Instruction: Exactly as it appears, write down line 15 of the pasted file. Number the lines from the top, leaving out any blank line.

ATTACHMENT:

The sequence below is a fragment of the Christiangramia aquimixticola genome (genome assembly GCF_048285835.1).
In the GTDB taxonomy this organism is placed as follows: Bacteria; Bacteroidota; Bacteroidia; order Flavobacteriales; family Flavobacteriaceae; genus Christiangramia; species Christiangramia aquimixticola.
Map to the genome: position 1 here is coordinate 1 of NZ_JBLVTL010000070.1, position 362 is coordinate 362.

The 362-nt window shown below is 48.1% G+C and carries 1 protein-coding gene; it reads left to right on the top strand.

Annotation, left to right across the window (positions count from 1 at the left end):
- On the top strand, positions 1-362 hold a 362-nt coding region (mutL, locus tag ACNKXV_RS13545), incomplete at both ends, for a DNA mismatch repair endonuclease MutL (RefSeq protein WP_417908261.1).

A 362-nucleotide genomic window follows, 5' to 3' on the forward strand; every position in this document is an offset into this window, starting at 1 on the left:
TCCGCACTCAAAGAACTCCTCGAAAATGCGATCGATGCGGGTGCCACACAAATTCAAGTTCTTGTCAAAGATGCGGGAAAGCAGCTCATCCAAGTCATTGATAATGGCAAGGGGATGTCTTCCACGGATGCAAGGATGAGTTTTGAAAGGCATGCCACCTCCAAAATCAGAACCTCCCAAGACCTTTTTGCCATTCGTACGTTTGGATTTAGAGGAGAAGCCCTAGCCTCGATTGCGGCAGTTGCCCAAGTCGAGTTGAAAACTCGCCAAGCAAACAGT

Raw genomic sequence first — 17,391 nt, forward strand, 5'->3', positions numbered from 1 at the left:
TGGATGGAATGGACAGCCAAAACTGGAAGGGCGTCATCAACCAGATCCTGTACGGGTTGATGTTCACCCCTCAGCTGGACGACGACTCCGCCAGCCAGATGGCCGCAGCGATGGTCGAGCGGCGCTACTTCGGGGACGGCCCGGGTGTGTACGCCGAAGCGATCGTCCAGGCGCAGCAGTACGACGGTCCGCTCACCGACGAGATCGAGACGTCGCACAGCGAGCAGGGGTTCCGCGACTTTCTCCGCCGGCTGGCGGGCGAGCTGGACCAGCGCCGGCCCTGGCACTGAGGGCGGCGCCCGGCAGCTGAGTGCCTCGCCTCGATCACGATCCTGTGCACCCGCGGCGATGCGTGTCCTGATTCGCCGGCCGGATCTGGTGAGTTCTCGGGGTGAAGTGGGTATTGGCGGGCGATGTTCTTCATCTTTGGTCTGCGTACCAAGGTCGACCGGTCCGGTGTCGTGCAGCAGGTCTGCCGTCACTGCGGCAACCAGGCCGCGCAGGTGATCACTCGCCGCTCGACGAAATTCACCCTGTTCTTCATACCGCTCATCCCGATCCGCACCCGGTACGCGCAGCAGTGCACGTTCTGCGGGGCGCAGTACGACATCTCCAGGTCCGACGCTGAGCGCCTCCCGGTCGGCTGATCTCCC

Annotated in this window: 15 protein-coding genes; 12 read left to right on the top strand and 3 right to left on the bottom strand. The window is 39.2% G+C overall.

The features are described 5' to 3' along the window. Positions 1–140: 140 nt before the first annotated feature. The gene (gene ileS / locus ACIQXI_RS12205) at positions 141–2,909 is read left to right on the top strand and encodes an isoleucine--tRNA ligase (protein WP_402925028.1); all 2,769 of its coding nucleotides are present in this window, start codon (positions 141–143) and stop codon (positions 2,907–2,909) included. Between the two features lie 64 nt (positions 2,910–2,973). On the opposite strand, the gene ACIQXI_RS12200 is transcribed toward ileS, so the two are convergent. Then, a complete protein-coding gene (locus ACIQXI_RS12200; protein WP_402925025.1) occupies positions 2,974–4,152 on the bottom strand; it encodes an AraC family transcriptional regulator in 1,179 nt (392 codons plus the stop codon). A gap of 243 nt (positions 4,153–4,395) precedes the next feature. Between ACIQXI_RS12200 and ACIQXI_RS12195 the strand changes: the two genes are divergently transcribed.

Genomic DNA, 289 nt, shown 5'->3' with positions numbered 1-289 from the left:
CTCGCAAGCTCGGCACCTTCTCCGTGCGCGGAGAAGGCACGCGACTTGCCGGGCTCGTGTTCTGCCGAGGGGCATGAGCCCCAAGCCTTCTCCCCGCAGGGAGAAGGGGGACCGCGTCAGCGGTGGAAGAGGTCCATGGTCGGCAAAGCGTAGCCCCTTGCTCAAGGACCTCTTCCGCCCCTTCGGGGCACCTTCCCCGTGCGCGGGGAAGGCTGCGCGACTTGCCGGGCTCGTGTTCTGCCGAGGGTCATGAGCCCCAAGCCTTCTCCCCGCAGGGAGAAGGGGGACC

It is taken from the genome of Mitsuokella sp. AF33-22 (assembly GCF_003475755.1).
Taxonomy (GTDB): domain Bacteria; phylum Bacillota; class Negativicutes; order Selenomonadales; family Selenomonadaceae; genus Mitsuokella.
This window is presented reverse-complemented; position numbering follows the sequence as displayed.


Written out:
It is taken from the genome of Mitsuokella sp. AF33-22 (assembly GCF_003475755.1).